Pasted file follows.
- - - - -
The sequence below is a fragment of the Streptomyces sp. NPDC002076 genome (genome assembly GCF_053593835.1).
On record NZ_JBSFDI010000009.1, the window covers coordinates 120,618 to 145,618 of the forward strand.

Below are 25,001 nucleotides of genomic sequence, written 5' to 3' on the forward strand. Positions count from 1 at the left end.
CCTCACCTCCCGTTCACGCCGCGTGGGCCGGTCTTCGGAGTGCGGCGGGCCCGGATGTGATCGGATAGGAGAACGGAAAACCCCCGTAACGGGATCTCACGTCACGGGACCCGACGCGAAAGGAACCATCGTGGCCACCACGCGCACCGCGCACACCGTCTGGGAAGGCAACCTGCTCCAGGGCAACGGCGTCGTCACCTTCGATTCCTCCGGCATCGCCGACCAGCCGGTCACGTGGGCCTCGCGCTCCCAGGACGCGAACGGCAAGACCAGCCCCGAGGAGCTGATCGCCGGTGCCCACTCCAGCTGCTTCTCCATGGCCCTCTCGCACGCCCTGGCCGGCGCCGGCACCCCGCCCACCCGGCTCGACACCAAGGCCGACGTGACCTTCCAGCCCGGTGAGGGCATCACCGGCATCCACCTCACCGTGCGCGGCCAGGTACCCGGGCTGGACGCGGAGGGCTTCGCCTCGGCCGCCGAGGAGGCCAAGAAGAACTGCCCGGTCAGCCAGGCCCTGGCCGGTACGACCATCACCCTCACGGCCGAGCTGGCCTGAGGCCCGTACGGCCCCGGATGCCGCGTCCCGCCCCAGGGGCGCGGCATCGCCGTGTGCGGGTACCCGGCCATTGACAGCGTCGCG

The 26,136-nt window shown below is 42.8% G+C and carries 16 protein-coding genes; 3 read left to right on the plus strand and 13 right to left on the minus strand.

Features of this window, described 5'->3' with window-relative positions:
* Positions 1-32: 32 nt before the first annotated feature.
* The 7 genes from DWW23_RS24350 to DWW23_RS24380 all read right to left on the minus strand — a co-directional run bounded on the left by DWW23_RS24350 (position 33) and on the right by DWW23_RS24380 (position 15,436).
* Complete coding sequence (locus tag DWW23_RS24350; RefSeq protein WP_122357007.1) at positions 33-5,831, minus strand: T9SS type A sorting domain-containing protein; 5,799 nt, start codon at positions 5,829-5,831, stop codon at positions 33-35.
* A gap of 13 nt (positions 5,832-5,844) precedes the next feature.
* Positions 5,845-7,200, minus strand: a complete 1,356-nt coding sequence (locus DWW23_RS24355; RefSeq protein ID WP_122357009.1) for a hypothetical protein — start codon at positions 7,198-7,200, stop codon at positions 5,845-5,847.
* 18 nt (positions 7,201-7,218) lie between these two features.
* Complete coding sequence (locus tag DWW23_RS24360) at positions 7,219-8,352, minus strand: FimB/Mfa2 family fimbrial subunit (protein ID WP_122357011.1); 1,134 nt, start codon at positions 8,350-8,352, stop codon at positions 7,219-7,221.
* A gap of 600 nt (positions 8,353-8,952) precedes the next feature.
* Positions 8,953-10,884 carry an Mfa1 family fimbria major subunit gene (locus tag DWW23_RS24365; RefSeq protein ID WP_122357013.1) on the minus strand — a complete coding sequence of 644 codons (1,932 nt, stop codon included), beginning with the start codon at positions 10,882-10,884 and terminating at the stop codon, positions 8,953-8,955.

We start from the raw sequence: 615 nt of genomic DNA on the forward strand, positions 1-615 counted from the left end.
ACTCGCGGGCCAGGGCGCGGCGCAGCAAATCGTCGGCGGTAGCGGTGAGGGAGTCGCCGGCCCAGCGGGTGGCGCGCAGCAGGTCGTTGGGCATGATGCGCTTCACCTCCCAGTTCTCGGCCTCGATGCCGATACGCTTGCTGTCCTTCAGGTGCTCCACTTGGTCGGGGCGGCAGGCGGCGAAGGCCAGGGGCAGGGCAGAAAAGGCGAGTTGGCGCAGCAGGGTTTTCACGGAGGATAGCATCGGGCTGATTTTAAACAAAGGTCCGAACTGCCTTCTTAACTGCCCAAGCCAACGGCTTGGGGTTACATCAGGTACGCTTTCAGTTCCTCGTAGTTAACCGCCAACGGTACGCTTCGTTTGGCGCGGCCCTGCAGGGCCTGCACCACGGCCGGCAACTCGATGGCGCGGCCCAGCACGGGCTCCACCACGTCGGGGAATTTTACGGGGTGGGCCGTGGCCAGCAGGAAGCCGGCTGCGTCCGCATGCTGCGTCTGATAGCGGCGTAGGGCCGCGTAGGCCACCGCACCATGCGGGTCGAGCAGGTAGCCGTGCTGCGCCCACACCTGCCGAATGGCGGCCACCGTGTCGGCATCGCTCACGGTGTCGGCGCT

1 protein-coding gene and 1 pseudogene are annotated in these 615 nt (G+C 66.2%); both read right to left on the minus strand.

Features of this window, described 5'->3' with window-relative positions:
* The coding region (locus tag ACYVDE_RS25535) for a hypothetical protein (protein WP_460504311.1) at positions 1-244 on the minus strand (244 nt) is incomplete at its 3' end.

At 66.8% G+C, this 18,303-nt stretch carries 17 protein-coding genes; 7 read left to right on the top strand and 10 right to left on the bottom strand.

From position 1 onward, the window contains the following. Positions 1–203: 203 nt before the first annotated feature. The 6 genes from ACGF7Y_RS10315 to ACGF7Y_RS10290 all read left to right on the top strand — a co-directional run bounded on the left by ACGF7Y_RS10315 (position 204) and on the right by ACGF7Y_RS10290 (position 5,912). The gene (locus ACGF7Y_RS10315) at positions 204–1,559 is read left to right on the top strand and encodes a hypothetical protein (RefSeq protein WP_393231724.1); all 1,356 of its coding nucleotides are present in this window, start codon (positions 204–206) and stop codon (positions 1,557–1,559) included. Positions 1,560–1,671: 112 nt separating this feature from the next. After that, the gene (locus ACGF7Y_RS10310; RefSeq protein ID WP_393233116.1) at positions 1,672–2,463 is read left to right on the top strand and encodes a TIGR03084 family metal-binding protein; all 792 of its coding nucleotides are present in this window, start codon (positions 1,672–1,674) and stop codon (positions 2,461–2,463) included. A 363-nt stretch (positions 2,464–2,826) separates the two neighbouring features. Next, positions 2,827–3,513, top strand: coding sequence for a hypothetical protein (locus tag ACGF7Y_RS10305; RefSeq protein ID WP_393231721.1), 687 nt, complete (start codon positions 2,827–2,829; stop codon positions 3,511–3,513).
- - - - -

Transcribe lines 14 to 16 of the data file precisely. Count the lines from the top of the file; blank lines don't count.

* A gap of 600 nt (positions 8,353-8,952) precedes the next feature.
* Positions 8,953-10,884 carry an Mfa1 family fimbria major subunit gene (locus tag DWW23_RS24365; RefSeq protein ID WP_122357013.1) on the minus strand — a complete coding sequence of 644 codons (1,932 nt, stop codon included), beginning with the start codon at positions 10,882-10,884 and terminating at the stop codon, positions 8,953-8,955.

We start from the raw sequence: 615 nt of genomic DNA on the forward strand, positions 1-615 counted from the left end.